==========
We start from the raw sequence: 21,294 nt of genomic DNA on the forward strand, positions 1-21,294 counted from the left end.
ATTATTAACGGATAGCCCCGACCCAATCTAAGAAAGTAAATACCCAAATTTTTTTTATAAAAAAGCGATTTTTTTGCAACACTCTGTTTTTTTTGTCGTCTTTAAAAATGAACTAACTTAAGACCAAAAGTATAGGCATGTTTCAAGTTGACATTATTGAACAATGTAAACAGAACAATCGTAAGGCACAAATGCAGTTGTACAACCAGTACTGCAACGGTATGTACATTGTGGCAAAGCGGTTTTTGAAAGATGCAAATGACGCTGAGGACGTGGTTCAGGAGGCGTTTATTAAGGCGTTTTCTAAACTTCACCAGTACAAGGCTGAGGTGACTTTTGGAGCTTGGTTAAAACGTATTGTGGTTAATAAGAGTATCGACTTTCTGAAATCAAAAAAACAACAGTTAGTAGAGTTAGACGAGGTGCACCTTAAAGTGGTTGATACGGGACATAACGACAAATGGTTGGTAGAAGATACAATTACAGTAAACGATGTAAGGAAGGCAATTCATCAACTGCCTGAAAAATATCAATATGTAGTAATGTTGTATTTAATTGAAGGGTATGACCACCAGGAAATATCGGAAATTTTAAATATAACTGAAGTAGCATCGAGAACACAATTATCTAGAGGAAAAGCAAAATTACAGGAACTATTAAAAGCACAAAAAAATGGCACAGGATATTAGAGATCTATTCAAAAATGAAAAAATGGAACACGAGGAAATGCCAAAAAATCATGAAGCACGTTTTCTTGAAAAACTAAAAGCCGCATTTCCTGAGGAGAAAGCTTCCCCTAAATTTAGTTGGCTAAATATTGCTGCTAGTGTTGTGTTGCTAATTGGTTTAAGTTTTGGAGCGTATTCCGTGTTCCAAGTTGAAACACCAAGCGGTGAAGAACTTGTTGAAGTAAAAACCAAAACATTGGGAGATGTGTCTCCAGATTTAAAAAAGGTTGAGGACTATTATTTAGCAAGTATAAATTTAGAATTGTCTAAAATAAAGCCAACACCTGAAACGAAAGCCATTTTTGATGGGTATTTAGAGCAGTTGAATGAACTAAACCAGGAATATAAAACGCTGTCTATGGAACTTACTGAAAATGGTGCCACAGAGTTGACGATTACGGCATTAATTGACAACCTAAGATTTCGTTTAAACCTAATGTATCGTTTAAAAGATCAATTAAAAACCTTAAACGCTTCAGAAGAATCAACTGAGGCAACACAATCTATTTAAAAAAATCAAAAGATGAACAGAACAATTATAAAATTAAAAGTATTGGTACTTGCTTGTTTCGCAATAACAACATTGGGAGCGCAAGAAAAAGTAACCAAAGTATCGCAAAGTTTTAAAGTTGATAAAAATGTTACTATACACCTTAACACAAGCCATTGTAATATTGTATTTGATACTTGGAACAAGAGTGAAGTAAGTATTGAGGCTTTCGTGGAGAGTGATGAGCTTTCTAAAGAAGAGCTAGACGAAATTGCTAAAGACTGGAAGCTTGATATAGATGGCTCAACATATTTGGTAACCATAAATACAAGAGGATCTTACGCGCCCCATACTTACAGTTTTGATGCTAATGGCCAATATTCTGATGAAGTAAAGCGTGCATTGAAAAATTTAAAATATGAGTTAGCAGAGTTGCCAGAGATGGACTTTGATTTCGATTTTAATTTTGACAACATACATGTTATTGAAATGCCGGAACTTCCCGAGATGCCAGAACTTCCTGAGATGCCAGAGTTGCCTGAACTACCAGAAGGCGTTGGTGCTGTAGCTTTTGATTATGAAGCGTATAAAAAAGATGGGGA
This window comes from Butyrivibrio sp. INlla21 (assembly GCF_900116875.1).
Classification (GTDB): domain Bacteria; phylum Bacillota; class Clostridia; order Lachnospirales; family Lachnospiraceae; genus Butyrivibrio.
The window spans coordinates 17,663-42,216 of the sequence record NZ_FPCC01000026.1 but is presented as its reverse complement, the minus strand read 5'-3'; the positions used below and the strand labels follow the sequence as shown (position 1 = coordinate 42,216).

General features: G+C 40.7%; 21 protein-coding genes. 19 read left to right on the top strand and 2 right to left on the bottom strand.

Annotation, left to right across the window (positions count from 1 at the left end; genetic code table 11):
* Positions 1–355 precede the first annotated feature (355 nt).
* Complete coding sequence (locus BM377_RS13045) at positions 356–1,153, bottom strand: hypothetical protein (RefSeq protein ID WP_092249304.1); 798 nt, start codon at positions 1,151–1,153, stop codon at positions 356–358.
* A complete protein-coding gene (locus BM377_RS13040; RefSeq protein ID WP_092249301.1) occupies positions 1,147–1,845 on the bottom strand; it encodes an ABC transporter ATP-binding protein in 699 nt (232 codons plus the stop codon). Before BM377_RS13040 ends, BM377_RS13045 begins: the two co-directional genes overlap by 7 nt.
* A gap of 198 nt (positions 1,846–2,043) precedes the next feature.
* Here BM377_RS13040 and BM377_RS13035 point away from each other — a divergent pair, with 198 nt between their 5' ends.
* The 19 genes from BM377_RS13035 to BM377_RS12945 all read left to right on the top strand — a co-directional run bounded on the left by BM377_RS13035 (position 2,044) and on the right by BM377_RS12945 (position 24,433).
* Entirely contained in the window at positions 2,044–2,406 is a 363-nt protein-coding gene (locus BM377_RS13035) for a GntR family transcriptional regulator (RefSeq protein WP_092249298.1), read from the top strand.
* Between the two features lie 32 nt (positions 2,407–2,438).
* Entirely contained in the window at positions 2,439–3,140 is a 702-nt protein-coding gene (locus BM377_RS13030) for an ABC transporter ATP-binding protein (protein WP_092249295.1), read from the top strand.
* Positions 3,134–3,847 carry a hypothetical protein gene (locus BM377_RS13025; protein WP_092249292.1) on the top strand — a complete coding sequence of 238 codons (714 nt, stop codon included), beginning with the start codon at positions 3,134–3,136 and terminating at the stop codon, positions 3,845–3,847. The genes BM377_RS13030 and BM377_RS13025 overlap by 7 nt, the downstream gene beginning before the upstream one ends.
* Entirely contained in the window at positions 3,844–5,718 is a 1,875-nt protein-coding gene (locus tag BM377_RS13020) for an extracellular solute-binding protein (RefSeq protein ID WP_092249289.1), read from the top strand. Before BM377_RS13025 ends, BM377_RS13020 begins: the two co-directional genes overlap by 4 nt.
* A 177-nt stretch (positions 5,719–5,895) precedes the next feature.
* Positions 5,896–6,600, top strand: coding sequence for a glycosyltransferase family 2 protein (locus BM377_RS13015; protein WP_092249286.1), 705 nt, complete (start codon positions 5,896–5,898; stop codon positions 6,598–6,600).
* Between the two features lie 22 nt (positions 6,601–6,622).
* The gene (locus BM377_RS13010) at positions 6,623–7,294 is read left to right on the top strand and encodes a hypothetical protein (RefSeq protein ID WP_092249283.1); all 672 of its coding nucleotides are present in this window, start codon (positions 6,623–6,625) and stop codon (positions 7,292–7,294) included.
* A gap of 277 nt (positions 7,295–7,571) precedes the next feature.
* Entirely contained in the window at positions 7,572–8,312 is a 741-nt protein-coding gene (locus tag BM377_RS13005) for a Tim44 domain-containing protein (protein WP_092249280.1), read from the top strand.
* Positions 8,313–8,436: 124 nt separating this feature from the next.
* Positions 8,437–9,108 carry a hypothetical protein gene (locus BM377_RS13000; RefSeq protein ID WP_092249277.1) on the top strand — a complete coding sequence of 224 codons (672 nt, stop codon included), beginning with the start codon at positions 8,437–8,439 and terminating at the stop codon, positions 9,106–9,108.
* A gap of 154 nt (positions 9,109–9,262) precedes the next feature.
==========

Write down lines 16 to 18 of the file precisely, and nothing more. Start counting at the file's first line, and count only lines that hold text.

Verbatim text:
* Entirely contained in the window at positions 2,439–3,140 is a 702-nt protein-coding gene (locus BM377_RS13030) for an ABC transporter ATP-binding protein (protein WP_092249295.1), read from the top strand.
* Positions 3,134–3,847 carry a hypothetical protein gene (locus BM377_RS13025; protein WP_092249292.1) on the top strand — a complete coding sequence of 238 codons (714 nt, stop codon included), beginning with the start codon at positions 3,134–3,136 and terminating at the stop codon, positions 3,845–3,847. The genes BM377_RS13030 and BM377_RS13025 overlap by 7 nt, the downstream gene beginning before the upstream one ends.
* Entirely contained in the window at positions 3,844–5,718 is a 1,875-nt protein-coding gene (locus tag BM377_RS13020) for an extracellular solute-binding protein (RefSeq protein ID WP_092249289.1), read from the top strand. Before BM377_RS13025 ends, BM377_RS13020 begins: the two co-directional genes overlap by 4 nt.